Over at Marine Corps Moms, Deb Conrad writes of anniversaries. Not the kind of anniversary you look forward to, but the kind that leaves you feeling hollow inside; that fills you with an aching sense of loss. As though a yawning chasm suddenly opened up before you, doused the world with suffocating blackness that threatened to swallow up your very soul. Last month was such an anniversary.

I thought I would be over it. But now I know I will never, truly, be over it. That day is when this war became personal for me, and it has never been the same. It can never be the same again. And even though I hate the way my eyes now betray me each time I read of another loss, I am more convinced than ever that we are doing the right thing.

That we must continue to do the right thing.

If only the price weren't so terribly, terribly high. We give of our best, and they are matchless: beyond price.

I hope the world is watching.

Posted by Cassandra at April 15, 2005 07:23 AM

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The price is horribly high, with every one of these amazing men and women that we lose. I believe that the world is watching closely, and the results will continue to bear fruit each day as we go forward.

Posted by: Barb at April 15, 2005 03:46 PM

I hope so, Barb.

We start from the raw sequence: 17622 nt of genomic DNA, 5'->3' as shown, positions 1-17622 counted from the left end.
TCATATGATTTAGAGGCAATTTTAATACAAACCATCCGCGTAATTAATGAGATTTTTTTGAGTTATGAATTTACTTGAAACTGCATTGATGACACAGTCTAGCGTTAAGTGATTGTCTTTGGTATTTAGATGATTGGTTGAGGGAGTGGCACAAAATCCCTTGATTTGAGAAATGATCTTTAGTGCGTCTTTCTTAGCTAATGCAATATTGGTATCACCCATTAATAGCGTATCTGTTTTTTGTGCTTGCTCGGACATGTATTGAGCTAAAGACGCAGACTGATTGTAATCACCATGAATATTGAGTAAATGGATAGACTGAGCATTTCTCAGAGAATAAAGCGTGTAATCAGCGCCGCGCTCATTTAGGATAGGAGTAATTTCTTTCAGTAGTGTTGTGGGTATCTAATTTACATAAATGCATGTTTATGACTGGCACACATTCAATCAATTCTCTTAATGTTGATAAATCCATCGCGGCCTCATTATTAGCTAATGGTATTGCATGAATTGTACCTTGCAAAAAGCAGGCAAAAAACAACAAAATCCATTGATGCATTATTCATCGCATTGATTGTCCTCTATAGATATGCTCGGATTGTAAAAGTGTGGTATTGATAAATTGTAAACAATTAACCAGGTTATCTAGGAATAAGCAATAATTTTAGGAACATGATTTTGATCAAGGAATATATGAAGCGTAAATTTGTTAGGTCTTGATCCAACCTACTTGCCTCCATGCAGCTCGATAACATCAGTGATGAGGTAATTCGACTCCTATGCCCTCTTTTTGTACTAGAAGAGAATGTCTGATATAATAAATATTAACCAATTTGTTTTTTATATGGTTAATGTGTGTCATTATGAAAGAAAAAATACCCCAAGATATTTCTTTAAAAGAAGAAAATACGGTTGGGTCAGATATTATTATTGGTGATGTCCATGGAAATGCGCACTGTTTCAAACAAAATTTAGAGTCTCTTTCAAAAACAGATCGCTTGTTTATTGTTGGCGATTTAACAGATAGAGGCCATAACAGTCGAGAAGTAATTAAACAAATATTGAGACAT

I see so many signs of hope, and I do support what we are doing, 100%. It is worth it.

But my God, there are days when I stop and I am just simultaneously appalled and filled with pride at the sheer audaciousness of what we are attempting. And I don't ever want us to stop being the kind of people who dare to stop men like Saddam Hussein. They are still finding mass graves over there.

But at the same time, I don't ever want us to be the kind of people who stop counting the cost. And it is terrible. We can bear it, because we are a great nation, and because these young men and women do this willingly. But it would be awful if we sat here in our comfortable homes, thousands of miles away, and forgot to thank them for all they have endured on our behalf.

Posted by: Cassandra at April 15, 2005 03:55 PM

Forgive me, but they are worth a few tears.

Posted by: Cassandra at April 15, 2005 03:56 PM

When we stopped Slobodan Milosevic all the world's media was a frenzy of congratulatory hagiography of the Nobel-level "peace" initiatives (peace through war?) of Bill Clinton.

And now that Bush tries essentially the identical thing against Saddam Hussein, he's the devil incarnate.

You just can't make up hypocrisy like that, because the imagination scarcely wraps itself around the degree to which some people are so brazenly depraved.

Posted by: Ciggy at April 15, 2005 09:33 PM

Cass - They are indeed worth a few tears... don't apologize.

Posted by: Barb at April 15, 2005 10:01 PM

... And I meant to say - more than a few tears. The best way to honor them is to finish the job right, and keep that vision fresh in our minds.

Posted by: Barb at April 15, 2005 10:02 PM

Of all people, I knew what you meant Barb. I was just feeling foolish for being so emotional about it.

I guess it still takes my breath away at times, how strongly I feel about this. It makes me so angry, but then I stop and think, 'what is so wrong with that - someone should care'. I suppose I'm just surprised at times to find out that that person is me.

Posted by: Cassandra [TypeKey Profile Page] at April 18, 2005 09:35 AM